The very first, and in some ways foundational, stage of psychosocial development for Erik Erickson is the stage of trust versus mistrust. For Erickson this phase of development takes its root between birth and age one. Yet, although this very initial stage of our personal formation is key to our personal and social development, our lives constantly summon us to formation and reformation in this regard. Our very possibility of growing in love, interpersonally, societally, and globally depends on our humble acceptance of our need for formation and growth in trust. Do we want to live lives with others that are constantly under “close scrutiny,” or do we want, in some small ways, to realize the possibilities of loving others “as Christ Jesus loves” us? We come to know the demands and possibilities of love in us, as we humbly encounter and open to reformation and transformation those areas of mistrust and hostility within us as they arise.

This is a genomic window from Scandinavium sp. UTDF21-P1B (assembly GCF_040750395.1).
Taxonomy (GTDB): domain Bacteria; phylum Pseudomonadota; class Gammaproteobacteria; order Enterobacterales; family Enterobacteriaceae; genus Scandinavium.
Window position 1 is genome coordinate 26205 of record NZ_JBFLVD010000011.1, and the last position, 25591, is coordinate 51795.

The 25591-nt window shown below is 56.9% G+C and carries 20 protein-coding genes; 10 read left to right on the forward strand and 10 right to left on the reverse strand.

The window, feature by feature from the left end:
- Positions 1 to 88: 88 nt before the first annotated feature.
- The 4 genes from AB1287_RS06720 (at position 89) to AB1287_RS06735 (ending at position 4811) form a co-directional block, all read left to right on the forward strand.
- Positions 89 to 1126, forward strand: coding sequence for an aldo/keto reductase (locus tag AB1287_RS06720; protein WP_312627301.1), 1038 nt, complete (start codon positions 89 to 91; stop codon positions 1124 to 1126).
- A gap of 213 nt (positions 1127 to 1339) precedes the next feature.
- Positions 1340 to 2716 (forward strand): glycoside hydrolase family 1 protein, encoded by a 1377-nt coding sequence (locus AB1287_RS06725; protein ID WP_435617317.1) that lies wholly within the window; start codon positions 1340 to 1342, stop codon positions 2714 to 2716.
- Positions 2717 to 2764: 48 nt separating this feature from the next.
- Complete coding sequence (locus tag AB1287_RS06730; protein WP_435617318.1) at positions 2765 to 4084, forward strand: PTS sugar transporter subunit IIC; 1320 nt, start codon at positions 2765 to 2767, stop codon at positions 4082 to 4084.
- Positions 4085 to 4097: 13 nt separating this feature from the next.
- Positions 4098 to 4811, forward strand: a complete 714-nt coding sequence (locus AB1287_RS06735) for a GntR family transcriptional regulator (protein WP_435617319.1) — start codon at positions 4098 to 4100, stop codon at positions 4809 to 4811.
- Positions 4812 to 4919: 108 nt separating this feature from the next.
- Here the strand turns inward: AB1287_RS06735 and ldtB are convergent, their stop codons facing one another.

It is most human to mistrust and be afraid. But to know the presence of the Risen Jesus is to slowly learn how to trust that “perfect love casts out all fear” (1 John 4:18), and that we can always be learning anew how to love, giving further birth to the life of the Risen Christ within us.

Fear. Of nothingness. Of dying. Of failure. Of change. It is of different degrees, but it all comes from one source which is the isolated self, the self willfully held apart from God. There are three ways you can deal with this fear. You can simply refuse to acknowledge it, dulling your concerns with alcohol, or entertainment or exercise or even a sort of virtuous busyness, adding our own energies to the white noise of anxiety that this culture we have created seems to use as fuel. This is despair, but it is a quiet despair and bearable for many years. By the time that grinding wheel of the world rolls over you for good, you will be too eroded to notice.